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Restorative Justice Through Victim-Offender Mediation: A Multi-Site Assessment

NCJ Number
Western Criminology Review Volume: 1 Issue: 1 Dated: 1998 Pages: 1-28
Mark S. Umbreit
Date Published
28 pages
Results of a four-site study of victim-offender mediation and of related studies revealed high levels of victim and offender satisfaction with the mediation process, along with high rates of successful restitution completion and reduced fear among crime victims.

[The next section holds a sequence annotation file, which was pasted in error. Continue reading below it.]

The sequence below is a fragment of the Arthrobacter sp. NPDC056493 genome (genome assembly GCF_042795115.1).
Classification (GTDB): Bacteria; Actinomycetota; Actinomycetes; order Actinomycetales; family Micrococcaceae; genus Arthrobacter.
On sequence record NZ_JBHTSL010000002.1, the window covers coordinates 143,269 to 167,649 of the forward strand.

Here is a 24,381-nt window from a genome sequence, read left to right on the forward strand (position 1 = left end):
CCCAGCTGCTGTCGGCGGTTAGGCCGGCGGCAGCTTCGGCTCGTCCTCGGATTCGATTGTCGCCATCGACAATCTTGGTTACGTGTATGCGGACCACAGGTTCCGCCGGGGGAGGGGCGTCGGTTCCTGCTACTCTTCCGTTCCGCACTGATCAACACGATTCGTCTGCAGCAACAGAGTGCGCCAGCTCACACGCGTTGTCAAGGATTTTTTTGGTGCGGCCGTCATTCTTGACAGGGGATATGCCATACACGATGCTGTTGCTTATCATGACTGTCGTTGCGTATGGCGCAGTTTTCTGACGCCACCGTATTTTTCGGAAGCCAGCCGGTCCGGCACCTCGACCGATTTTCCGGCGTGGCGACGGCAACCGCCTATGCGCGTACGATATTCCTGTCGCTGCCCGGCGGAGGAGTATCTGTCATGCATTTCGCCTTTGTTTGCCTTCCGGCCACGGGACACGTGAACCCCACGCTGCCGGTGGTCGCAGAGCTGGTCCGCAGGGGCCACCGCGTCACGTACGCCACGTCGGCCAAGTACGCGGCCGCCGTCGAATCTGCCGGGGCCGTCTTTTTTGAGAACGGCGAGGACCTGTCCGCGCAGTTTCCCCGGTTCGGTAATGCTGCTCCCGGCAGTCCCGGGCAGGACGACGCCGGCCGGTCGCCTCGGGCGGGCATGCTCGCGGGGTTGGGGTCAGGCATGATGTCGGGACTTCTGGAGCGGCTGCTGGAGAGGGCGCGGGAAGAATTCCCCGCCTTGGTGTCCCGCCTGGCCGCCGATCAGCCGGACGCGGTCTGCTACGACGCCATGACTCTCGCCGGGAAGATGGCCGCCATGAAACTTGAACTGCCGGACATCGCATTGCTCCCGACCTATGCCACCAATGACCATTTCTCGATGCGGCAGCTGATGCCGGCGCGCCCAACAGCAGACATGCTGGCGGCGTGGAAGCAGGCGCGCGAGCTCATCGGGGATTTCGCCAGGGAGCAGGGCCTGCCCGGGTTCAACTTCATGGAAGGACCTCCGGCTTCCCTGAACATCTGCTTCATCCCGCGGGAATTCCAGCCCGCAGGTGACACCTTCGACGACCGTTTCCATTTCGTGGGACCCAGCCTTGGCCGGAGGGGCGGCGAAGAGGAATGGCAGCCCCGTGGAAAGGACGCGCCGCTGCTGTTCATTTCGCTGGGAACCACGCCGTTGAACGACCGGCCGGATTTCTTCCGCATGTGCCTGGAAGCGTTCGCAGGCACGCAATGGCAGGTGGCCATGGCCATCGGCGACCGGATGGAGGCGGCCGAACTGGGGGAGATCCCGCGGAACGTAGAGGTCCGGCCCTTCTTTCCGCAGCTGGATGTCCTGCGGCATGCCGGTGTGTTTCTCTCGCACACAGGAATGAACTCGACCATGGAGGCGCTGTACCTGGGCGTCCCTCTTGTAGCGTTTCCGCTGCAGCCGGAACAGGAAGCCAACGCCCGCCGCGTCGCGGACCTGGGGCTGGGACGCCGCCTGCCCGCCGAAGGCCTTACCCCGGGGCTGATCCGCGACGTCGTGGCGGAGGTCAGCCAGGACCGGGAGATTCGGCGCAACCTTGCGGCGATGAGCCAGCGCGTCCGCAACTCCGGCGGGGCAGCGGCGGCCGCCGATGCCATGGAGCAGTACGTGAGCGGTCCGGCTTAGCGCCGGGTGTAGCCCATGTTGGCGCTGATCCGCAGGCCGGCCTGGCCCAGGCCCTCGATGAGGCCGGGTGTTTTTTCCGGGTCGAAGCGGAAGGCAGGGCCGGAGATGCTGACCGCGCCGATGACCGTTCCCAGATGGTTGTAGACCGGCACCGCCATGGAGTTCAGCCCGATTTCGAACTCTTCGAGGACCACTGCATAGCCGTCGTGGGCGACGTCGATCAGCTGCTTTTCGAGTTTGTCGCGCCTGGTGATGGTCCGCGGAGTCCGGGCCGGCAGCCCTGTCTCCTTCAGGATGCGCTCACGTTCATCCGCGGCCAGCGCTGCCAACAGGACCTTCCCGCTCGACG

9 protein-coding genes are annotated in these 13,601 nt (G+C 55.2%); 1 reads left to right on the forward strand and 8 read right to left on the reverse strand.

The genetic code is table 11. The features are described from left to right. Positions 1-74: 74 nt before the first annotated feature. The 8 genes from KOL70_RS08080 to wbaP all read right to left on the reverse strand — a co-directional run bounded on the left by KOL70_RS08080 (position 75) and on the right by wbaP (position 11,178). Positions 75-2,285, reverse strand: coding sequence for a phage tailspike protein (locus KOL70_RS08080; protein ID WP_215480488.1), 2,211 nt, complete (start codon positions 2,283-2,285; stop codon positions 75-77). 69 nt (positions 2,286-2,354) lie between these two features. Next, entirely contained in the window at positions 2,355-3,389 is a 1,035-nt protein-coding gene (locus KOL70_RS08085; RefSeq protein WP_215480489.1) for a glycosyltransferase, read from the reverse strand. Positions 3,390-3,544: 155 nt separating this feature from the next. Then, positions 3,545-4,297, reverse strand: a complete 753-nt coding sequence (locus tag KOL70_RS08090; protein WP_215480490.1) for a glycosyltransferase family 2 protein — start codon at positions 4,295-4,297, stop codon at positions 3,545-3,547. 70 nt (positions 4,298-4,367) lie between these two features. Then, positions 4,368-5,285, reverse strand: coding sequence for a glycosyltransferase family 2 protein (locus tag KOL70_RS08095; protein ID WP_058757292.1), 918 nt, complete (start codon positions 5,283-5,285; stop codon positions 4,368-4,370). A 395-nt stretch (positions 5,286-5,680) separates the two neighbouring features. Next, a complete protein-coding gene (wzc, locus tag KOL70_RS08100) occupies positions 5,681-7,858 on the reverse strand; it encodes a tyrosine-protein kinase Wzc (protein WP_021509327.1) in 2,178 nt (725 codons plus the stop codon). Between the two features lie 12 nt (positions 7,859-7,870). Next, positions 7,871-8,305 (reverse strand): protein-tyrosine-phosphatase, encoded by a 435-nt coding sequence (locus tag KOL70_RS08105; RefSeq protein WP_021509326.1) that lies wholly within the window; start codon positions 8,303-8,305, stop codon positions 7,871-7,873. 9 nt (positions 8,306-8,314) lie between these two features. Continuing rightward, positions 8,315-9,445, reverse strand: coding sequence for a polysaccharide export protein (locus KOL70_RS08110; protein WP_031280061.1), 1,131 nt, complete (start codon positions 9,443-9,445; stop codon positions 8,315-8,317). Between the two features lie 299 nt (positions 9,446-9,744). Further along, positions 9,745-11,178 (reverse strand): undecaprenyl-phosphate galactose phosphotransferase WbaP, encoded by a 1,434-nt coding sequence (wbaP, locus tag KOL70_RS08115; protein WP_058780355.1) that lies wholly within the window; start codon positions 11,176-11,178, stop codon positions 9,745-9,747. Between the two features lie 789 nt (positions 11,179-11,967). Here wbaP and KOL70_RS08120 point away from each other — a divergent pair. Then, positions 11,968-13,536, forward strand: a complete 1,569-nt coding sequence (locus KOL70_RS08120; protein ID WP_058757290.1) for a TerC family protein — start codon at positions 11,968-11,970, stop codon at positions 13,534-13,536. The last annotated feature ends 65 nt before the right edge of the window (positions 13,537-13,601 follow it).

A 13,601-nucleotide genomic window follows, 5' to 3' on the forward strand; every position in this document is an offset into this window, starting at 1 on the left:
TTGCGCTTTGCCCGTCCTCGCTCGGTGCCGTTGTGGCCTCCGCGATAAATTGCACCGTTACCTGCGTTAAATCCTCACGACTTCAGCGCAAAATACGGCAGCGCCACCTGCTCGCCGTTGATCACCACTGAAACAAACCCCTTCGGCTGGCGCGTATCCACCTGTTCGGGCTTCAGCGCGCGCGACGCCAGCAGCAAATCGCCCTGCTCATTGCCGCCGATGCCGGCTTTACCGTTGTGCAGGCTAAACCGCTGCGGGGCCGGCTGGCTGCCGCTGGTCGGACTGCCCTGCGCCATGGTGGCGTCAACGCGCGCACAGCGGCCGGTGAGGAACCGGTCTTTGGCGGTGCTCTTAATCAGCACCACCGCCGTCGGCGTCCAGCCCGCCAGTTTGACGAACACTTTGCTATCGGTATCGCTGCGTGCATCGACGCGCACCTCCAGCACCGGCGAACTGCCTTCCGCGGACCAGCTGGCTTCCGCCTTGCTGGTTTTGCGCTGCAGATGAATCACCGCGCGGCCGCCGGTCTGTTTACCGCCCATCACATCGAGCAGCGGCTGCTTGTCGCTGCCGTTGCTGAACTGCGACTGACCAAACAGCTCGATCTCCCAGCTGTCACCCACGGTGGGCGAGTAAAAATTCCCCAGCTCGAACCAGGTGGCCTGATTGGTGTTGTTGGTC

The four programs were located in Albuquerque, N. Mex.; Austin, Tex.; Minneapolis; and Oakland. The research used a quasi-experimental design with pre-intervention and post-intervention measurements and two different comparison reports. Community-based agencies managed three of the programs; a probation administered the fourth. Between 30 and 40 percent of the case referrals resulted in a face-to-face mediation system. Probation was the main source of referrals. Data from the 1,131 face-to-face mediation sessions resulted in the negotiation of a mutually agreeable restitution plan in 95 percent of the cases. These plans primarily included financial restitution, although many plans included community service or personal service for the victim. Several studies have revealed that victims report after mediation sessions that meeting the offender and being able to talk about what happened was more satisfying than receiving restitution. In addition, victim-offender mediation results in high levels of victim and offender with the mediation process and outcomes. Moreover, consistent and positive outcome data have emerged for the first cross-national assessment, which has included four states, four Canadian provinces, and two cities in England. Tables, note, and 46 references